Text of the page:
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Entries Tagged as 'Virginia Literature'

‘A farmer who also writes’

May 10th, 2013 by Brendan Wolfe · No Comments

From OpenCulture.com: In November of 1952, the normally reclusive [William] Faulkner allowed a film crew into his secluded world at Oxford to make a short documentary about his life. The film, shown here in five pieces, was funded by the Ford Foundation and broadcast on December 28, 1952 on the CBS television program Omnibus. The scripted […]

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Tags: Virginia Literature

Bad Thoughts, Good Health, & Good Humor

October 23rd, 2012 by Brendan Wolfe · No Comments

William Byrd II was a planter, an explorer who helped fix the line between Virginia and North Carolina, and a founder—he established Richmond. (He even put an ad in the paper announcing the new town!) He also was a prolific, and secret, diarist. In a coded scribble that he learned from this book, he noted […]

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Tags: Virginia History · Virginia Literature

Gigi’s Gabriel

October 11th, 2012 by Brendan Wolfe · No Comments

If you’re in Charlottesville tonight, join me for an event at WriterHouse: “Portal to the Past: Archival Sources and the Writing Process with Gigi Amateau”: In the process of writing her middle grade novel Come August, Come Freedom, author Gigi Amateau spent time researching primary documents in several archives. A document, a journal or a blacksmith account […]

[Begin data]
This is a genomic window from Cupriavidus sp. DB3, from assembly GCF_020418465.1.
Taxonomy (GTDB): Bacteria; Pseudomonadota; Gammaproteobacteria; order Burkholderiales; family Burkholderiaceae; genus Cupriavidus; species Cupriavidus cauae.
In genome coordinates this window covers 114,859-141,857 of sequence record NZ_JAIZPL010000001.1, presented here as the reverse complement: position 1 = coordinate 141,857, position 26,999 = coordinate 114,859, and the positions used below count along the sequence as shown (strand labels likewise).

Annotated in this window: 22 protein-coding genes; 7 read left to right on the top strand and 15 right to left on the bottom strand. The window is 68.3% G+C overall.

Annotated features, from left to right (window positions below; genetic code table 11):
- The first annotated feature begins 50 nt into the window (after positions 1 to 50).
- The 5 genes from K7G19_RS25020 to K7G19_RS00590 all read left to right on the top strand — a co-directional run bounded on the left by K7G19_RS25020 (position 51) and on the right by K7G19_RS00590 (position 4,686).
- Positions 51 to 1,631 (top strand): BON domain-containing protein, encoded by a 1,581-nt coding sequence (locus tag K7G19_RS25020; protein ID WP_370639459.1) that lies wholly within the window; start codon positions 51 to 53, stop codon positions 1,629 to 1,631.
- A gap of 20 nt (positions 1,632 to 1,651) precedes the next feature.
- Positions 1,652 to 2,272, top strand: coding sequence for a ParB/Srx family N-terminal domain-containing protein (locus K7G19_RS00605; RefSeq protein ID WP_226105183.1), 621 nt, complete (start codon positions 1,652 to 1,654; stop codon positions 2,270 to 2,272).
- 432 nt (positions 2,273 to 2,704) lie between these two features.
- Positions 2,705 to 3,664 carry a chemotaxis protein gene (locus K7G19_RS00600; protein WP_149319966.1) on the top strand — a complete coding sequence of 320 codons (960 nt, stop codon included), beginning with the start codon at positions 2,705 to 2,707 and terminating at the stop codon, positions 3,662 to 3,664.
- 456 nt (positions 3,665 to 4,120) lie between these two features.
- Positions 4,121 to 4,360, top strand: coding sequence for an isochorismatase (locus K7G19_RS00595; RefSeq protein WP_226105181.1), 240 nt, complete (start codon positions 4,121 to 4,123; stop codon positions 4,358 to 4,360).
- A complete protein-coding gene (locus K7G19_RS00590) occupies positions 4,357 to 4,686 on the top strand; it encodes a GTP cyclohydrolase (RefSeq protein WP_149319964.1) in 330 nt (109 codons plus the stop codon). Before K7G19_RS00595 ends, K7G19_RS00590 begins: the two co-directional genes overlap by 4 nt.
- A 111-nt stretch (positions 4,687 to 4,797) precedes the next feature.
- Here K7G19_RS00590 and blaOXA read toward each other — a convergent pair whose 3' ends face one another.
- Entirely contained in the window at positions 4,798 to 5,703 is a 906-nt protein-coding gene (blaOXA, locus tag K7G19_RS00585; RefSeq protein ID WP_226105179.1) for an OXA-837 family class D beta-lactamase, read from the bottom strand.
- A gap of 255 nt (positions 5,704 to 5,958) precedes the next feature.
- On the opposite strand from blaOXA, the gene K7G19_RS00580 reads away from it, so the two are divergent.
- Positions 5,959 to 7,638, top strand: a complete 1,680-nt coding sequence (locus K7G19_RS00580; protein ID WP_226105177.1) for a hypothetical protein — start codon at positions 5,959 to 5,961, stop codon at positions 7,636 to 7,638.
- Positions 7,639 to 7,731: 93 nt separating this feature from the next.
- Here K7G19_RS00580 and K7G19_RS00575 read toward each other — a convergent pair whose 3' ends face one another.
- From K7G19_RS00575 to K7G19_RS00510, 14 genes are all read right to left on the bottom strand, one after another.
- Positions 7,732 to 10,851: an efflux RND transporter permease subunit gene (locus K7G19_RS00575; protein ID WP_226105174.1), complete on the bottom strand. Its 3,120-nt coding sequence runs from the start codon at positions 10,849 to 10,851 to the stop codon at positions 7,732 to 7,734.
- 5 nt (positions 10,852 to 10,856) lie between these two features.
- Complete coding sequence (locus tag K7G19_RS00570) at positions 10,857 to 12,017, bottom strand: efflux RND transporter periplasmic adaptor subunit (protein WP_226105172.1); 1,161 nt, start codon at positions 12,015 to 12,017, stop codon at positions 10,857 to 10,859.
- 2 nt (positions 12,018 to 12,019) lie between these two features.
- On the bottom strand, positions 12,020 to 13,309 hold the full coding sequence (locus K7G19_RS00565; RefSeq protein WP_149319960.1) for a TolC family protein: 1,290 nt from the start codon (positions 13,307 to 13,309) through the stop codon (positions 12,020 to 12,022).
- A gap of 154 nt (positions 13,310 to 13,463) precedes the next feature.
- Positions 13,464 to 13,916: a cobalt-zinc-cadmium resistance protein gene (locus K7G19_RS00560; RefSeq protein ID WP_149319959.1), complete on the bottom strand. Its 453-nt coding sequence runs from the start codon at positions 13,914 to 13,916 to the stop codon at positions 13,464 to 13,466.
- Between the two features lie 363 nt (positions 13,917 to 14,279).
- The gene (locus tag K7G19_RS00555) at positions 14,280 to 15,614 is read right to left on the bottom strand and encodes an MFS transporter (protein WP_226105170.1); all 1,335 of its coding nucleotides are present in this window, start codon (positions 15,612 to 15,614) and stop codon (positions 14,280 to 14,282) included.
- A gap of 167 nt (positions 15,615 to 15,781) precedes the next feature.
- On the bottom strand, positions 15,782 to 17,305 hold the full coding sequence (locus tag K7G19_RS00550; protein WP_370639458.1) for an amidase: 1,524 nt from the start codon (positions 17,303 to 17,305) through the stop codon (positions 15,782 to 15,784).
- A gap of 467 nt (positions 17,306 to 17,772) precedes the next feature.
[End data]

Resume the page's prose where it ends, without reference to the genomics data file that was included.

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Tags: Around the State · Virginia History · Virginia Literature

Hard Times in Old Virginny

August 21st, 2012 by Brendan Wolfe · No Comments

As we noted earlier, today is the anniversary of Nat Turner’s rebellion. Whether this uprising of slaves, which took place over two days in 1831, was “successful” and whether I fairly quoted Thomas Jefferson is an issue raised in the comments. Our reader appears uncomfortable with the notion that Turner, and his acts, have become […]

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Tags: Virginia Arts · Virginia History · Virginia Literature

Quote of the Day

July 9th, 2012 by Brendan Wolfe · No Comments

From the Southern Literary Messenger, July 1863: We are receiving too much trash in rhyme. What is called “poetry,” by its authors, is not wanted. Fires are not accessible at this time of year, and it is too much trouble to tear up poetry. If it is thrown out of the window, the vexatious wind […]

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Tags: Quote of the Day · Virginia Literature

Who Is She?

June 12th, 2012 by Brendan Wolfe · No Comments

From the Associated Press via ArtDaily.org: Private Thomas W. Timberlake of Co. G, 2nd Virginia Infantry found this child’s portrait on the battlefield of Port Republic, Virginia, between the bodies of a Confederate soldier and a Federal soldier. Eight photographs are publicly releasing the images in the admittedly remote chance a descendant might recognize a […]

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Tags: Virginia Literature · Visual History

Department of Bad Predictions (Again)